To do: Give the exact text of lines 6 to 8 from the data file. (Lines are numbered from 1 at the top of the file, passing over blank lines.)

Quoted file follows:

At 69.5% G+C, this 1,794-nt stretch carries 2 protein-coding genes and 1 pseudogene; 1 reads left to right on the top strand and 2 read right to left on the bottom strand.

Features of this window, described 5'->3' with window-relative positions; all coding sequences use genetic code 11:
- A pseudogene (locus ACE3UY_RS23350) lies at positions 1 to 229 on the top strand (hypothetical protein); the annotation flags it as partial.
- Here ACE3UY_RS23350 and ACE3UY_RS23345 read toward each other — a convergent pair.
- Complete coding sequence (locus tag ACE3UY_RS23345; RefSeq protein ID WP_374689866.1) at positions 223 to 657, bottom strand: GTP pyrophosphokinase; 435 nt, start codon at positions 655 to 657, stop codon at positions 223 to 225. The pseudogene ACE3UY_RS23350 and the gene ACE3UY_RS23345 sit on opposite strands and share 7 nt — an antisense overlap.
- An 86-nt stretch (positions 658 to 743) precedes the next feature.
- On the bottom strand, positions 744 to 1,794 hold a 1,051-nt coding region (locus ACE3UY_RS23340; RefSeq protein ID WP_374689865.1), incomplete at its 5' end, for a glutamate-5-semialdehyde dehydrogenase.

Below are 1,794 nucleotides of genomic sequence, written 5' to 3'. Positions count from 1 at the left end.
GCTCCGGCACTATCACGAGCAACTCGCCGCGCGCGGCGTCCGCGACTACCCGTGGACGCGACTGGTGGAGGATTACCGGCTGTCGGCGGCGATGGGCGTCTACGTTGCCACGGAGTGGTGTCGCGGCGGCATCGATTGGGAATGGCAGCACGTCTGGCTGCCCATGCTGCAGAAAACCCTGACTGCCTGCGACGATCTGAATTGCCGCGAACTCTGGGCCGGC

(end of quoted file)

- An 86-nt stretch (positions 658 to 743) precedes the next feature.
- On the bottom strand, positions 744 to 1,794 hold a 1,051-nt coding region (locus ACE3UY_RS23340; RefSeq protein ID WP_374689865.1), incomplete at its 5' end, for a glutamate-5-semialdehyde dehydrogenase.

Below are 1,794 nucleotides of genomic sequence, written 5' to 3'. Positions count from 1 at the left end.